The other titles available make even less sense ! Technician to me implies someone who fixes something .... where does that fit in, and Technologist sounds to like a made up term, just contrived to put another level in an already mixed up system. Neither describes the scope of work undertaken by 'Architectural Technicians' who have reached senior positions in their various places of work. Technical Architect is far from ideal in my view but it does lend some credibility to those Technicians who have done all the things you say AND completed the relevant projects by carrying out and supervising the TECHNICAL DESIGN of various buildings, so how is it a contradiction ? As an architect who has yet to complete their education you surely must have come across Technicians in your practice who are far more qualified and experienced technically, yet there is little recognition for what they do professionally. You wouldn't object to a LANDSCAPE Architect using their title, or to a NAVAL or MARINE Architect using theirs, so why object to TECHNICAL Architect - Is it a little to close to home ? Just a suggestion - no offence intended !!!!! Just to point out also, that not all Technicians favour the term Technical Architect, but it better describes the work that they do.
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Re: The sensitive issue of the title "Architect" and the Building Control Bill

Postby PlanE » Wed May 16, 2007 1:47 pm

The abuse of the name 'architect' has always been the case - now they are making it official. Anyone with a little bluff-ability can pass the RPL exam, thus bypassing seven years of slog-awful study and all the experience necessary to go with that;
This is just another manifestation of the wholesale mistreatment of underpaid, undervalued and much-abused architects.
Granted, there are many who get through the official courses (who shouldn't get through), with a little help from daddy and a few repeat exams, but it is still an undermining of the well-earned title.
What would really be of value to architects would be if planning applications were to be made only by professionally-qualified architects, not by the local draughtsman, garda or woodwork teacher; as it is in Poland and elsewhere in the world, thus upholding quality (a word not in the vocabulary of the government, the competition authority, and unfortunately, the representatives of the RIAI, or so it would appear).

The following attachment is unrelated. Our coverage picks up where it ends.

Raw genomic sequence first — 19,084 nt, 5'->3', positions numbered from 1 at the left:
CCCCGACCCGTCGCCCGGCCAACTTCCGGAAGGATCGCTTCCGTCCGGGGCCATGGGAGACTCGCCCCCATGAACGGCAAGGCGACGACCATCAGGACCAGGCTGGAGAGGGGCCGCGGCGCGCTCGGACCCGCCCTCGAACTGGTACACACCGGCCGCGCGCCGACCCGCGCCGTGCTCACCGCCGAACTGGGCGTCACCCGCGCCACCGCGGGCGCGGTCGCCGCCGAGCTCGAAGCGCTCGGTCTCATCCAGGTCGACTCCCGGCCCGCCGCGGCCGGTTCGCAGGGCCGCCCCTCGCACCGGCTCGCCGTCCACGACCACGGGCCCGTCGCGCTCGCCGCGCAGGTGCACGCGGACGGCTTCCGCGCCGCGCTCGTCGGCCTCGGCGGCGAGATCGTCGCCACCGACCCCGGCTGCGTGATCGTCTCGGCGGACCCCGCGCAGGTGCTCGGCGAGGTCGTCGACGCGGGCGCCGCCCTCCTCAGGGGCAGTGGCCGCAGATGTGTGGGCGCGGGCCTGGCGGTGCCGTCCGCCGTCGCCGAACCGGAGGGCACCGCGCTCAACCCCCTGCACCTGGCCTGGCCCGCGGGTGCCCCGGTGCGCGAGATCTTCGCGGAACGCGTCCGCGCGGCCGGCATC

As for technicians, with respect I think more would be acheived if they were to develop ways of increasing their role and value in practice, rather than this prolonged negative navel-gazing.
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Re: The sensitive issue of the title "Architect" and the Building Control Bill

Postby JB » Wed May 16, 2007 8:49 pm

'Bluff ability' won't get anyone registered as an Architect. The RIAI have been campaigning for registration for years, and will now be the registration body for Architects in this country. As for bypassing seven years of slog awful study, prospective candidates for Registration must have at least ten years experience providing services commensurate with that of an Architect, must meet a prescribed and stringent set of competencies, and must produce documentary evidence of this to an expert panel of not less than 3 Architects for their assessment, after which an opinion on the candidates' suitability for registration will be given to the Technical Assessment Board.Going forward, a Register Admission Examination will be open to those who can demonstrate 7 years working at the level of an Architect and are at least 35 years of age, so its no shortcut.
Your statement is a bit premature given that none of these mechanisms are in place as yet, as the Bill was only passed into Law in April, so how can anyone know what the contents of any exam will be, and, given that the RIAI, the representative body for Architects in Ireland will be the Regaistration Body, surely its up to them to maintain the standards set out in the Building Control Bill. What are you afraid of ? :confused: